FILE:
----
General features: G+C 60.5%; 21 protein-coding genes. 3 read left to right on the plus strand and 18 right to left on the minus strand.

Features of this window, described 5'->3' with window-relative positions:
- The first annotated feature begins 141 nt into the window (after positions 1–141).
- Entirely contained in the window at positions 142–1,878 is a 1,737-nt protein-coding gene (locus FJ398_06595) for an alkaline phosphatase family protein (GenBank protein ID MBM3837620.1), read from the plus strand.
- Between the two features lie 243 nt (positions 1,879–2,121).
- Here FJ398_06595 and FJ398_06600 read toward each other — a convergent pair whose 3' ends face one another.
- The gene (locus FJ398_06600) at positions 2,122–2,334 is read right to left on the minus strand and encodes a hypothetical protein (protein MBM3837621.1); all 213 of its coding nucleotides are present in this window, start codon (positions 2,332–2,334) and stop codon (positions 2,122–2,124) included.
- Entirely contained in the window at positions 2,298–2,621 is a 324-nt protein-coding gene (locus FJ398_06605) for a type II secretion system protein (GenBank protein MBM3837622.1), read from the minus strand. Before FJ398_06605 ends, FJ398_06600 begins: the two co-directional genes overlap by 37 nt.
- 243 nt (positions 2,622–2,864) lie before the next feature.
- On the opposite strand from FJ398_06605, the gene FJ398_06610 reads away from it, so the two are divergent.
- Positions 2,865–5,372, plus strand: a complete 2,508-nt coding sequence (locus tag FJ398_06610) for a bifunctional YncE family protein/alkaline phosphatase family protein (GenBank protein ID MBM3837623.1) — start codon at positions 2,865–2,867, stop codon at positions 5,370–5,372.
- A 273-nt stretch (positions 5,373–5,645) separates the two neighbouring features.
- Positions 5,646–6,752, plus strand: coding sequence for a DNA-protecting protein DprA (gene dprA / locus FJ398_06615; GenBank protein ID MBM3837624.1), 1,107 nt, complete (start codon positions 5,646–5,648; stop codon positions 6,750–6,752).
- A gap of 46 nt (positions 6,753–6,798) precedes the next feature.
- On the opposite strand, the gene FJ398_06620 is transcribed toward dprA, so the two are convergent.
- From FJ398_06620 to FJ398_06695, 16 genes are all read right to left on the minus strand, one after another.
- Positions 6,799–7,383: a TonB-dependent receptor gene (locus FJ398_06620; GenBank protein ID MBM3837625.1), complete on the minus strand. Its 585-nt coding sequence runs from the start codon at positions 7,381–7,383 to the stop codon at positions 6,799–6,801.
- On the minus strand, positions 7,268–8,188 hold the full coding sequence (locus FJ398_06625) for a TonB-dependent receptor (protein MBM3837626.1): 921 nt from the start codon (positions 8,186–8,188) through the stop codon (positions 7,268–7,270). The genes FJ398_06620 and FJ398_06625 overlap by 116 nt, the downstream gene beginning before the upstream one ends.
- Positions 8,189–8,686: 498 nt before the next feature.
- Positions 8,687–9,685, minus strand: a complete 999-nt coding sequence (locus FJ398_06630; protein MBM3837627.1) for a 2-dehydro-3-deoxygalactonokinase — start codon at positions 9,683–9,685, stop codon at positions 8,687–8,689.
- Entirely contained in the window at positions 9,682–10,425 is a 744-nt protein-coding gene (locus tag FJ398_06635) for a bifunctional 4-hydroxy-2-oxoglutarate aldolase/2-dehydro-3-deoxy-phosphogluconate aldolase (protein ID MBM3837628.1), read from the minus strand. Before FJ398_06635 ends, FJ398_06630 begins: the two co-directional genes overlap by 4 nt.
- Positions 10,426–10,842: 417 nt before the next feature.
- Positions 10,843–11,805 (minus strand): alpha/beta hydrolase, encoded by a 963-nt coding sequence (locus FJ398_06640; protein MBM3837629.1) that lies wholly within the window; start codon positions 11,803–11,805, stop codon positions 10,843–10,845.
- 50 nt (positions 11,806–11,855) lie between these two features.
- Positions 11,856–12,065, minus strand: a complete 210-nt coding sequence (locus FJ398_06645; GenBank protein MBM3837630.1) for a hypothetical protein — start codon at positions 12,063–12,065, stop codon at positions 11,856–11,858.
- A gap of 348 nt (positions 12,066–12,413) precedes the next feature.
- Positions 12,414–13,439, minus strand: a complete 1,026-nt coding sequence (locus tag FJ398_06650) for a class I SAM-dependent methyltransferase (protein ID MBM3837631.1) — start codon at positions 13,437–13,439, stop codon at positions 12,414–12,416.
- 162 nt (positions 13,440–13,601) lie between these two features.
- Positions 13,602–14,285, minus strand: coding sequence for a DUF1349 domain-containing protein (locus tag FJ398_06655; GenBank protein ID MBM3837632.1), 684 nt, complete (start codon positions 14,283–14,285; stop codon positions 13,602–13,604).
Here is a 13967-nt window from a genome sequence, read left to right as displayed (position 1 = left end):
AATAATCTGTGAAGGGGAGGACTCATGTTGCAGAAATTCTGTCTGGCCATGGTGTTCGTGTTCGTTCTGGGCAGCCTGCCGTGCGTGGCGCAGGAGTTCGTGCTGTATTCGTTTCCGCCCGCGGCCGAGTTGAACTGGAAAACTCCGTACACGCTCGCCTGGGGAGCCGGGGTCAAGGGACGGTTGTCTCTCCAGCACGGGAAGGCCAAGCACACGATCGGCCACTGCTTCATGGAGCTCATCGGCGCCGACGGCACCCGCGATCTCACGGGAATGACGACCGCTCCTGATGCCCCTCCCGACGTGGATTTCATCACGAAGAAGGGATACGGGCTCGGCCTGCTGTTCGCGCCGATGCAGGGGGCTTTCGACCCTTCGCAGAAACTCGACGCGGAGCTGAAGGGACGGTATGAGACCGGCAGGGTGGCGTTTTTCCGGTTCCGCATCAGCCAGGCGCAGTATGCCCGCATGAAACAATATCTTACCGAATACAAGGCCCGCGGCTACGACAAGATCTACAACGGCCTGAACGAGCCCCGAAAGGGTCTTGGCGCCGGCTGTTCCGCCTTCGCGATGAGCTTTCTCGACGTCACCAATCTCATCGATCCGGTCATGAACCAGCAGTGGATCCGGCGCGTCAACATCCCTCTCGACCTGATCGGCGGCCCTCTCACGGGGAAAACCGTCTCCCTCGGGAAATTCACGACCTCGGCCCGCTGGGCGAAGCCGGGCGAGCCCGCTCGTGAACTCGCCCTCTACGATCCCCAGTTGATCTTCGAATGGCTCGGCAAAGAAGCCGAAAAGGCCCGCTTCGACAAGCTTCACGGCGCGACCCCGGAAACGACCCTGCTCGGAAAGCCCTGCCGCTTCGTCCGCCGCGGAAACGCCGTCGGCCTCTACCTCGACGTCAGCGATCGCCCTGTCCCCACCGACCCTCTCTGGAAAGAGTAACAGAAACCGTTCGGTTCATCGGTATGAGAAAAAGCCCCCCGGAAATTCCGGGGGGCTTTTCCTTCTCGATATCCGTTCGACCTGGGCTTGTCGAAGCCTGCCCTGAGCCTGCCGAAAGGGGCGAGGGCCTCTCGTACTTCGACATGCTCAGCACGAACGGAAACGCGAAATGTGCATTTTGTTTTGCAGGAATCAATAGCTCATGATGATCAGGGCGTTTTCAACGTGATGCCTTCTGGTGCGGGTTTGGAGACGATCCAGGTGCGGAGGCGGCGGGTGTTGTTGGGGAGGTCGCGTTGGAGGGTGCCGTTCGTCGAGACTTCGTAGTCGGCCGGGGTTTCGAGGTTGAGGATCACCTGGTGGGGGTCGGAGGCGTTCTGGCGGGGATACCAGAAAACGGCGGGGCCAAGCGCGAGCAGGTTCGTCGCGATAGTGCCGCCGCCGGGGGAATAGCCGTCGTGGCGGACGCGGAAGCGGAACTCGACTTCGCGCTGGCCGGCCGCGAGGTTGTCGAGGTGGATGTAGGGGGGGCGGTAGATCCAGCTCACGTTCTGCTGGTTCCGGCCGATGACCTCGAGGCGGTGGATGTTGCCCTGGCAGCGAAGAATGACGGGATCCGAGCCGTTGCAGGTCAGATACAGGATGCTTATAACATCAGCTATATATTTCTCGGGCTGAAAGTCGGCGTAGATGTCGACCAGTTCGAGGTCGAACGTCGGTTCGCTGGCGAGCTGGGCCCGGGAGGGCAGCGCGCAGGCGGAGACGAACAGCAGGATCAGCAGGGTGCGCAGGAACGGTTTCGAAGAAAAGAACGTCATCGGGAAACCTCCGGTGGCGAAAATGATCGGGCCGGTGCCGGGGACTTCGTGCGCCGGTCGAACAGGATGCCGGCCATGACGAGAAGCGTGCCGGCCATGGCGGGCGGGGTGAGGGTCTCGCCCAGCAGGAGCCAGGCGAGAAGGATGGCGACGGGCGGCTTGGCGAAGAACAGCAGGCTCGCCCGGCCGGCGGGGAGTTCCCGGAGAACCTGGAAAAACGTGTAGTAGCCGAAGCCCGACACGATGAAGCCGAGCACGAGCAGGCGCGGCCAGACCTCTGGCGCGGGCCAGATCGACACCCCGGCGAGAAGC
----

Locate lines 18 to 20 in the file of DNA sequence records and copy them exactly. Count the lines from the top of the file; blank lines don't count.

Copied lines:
- On the minus strand, positions 7,268–8,188 hold the full coding sequence (locus FJ398_06625) for a TonB-dependent receptor (protein MBM3837626.1): 921 nt from the start codon (positions 8,186–8,188) through the stop codon (positions 7,268–7,270). The genes FJ398_06620 and FJ398_06625 overlap by 116 nt, the downstream gene beginning before the upstream one ends.
- Positions 8,189–8,686: 498 nt before the next feature.
- Positions 8,687–9,685, minus strand: a complete 999-nt coding sequence (locus FJ398_06630; protein MBM3837627.1) for a 2-dehydro-3-deoxygalactonokinase — start codon at positions 9,683–9,685, stop codon at positions 8,687–8,689.